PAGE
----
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Scott Lincicome @scottlincicome
, 20 tweets, 7 min read Read on Twitter
Out today! My new, chart-rich paper on trade, globalization & US public opinion:…
So now a thread on why I wrote this paper - the data for which were surprisingly difficult to gather (thanks, @pewresearch, @Gallup, @ChicagoCouncil, etc for the help!) - and what it reveals /2
The malleability of US public opinion on trade is something I first noticed years ago (and briefly discussed in this paper from 2011:…). Trade polls have long fluctuated depending on politics, rhetoric & the economy. /3
So you can imagine my frustration in 2016 when it was reported as a given that the USA was now protectionist, bc a few polls in the heat of the campaign showed Americans (esp Republicans) souring on trade/FTAs. This assumption continued in 2017-18, even among trade wonks /4
Indeed, just a few weeks ago, I was speaking at @DukeU & my co-panelist - the very smart Prof. Rachel Brewster - repeated the conventional wisdom about some sort of bottom-up American revolt against globalization. She was surprised to learn (from me) that IT'S JUST NOT TRUE. /5
So, I set about to document the 3 main ways that the CW was wrong, using as many recent (since 2016) polls as I could find:

First, polls uniformly show that trade & globalization are #actually VERY popular right now - basically more popular than ever (even among the GOP): /6
Second, polls also show that voters are highly ambivalent/ignorant about trade policy - it is consistently (and by large margins!) the issue in which voters express the *least* amount of interest/intensity/knowledge: /7
(This, of course, makes perfect sense: trade is complicated & often counterintuitive, and most Americans aren't involved in trade-heavy jobs/sectors or just don't think - rightly or wrongly - that trade impacts them much) /8
Third, and likely because of point 2, trade polls fluctuate a lot - again more than polls on most other issues - depending on (1) the economy; and (2) partisanship (especially in the Trump Era!). When the economy's bad, everyone's a little more protectionist (unsurprisingly). /9
More important, though, are the shifts among Rs/Ds based on who's running for, or holding, office. In 2007-8, as W was pushing FTAs & Obama/Hillary were trade-skeptics, Ds weren't high on trade. Then, R/D switched as Obama pushed TPP and, of course, Trump emerged: /10
(Indies, however, have steadily become more pro-trade - see pt 1. The only surprise, which isn't that surprising once you see what's coming next, is how GOP support for trade is again on the upswing. Sweet charts here, btw.)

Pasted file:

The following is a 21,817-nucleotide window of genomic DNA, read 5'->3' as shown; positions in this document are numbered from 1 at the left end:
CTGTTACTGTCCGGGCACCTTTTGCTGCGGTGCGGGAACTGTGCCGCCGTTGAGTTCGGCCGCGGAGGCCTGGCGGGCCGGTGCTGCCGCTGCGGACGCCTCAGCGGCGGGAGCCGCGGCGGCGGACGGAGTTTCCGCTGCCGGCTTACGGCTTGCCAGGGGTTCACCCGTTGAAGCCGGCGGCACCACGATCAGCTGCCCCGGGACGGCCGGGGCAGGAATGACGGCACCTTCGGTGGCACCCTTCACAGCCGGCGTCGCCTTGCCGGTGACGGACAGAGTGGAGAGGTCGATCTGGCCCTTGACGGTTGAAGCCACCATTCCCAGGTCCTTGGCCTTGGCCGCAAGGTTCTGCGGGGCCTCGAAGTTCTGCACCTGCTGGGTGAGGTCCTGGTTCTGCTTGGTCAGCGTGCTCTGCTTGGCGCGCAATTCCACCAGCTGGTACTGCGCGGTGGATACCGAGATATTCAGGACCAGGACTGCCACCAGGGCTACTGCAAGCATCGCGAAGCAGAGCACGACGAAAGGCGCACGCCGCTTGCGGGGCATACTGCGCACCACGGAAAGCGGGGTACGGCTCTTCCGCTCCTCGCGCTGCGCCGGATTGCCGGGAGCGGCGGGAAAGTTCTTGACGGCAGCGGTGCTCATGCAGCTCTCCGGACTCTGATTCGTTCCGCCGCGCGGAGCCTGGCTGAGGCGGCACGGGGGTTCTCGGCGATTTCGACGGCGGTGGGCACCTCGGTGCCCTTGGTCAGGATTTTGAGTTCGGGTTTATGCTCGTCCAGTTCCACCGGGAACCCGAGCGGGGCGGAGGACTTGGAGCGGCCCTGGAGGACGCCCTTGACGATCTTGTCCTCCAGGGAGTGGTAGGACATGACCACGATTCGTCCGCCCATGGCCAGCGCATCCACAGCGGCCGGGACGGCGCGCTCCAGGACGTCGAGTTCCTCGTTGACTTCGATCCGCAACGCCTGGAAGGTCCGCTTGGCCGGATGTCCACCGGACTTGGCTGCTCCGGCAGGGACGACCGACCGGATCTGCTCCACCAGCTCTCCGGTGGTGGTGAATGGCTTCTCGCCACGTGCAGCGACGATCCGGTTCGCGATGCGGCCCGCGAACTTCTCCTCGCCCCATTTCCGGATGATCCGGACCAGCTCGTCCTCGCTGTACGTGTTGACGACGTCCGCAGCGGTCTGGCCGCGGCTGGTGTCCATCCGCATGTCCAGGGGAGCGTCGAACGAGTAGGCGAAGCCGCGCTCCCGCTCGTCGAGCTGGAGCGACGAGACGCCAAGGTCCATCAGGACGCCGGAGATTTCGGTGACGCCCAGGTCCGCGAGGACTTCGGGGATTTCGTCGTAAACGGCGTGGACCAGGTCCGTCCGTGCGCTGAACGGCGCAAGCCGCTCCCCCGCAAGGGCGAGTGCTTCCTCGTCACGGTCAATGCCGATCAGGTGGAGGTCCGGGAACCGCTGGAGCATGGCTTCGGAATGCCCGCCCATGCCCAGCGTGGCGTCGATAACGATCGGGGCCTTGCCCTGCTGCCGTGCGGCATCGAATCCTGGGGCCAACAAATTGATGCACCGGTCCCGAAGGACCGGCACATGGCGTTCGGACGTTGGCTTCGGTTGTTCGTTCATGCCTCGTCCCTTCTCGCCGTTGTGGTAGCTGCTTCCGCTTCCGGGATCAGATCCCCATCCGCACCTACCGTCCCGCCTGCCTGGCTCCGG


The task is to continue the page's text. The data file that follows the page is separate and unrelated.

The partisan shifts/effects are even more pronounced on specific trade issues like NAFTA or tariffs, which basically mirror presidential approval/disapproval. These wonky issues are really just a proxy for Trump: /11
(And, no, this doesn't mean a bunch of intense protectionists suddenly became Republicans. Sure, that probably happened a little, BUT the pro-tariff polls also show GOPers supporting FTAs, which reduce tariffs, now that their guy Trump's doing them. Ergo, mostly tribalism.) /12
Finally, in reading all of these polls, I discovered another really interesting fourth point: Americans' views on specific trade issues change a lot when poll questions include actual/specific implications of protectionism (e.g., higher costs, retaliation, etc) /13
For example, when asked whether they want to buy "made-in-USA" products, most Americans say yes, but this support drops a LOT when there's a price-tag, even just 5% extra. Tariff support, meanwhile, drops when inevitable/actual costs or retaliation/trade wars are mentioned /14
(This is also consistent with reality: a recent study showed that Americans in Trump Country aren't actually following his rhetorical lead and avoiding imports.) /15
Since my paper's been finished (late summer), I've noticed that pretty much any new poll that has come out on trade has followed these 4 rules - just check the questions; check the partisan crosstabs; and it's all the same stuff, over & over. /16
These four rules also allow for important lessons: 1) "to the extent there is a protectionist problem in the United States, it originates in our political class, not the American electorate"; contrary to CW, there is simply NO anti-globalization mandate in the USA; /17
2) building public support for free trade shld avoid the partisanship & focus on real-world implications of the only alternative - protectionism. Higher costs, hurt companies/workers, closed foreign markets - these all move the needle, as even Trump seems to recognize. /18
So, with that long summary out of the way, I hope you take a sec to read the whole thing:…

Enjoy! 19/19
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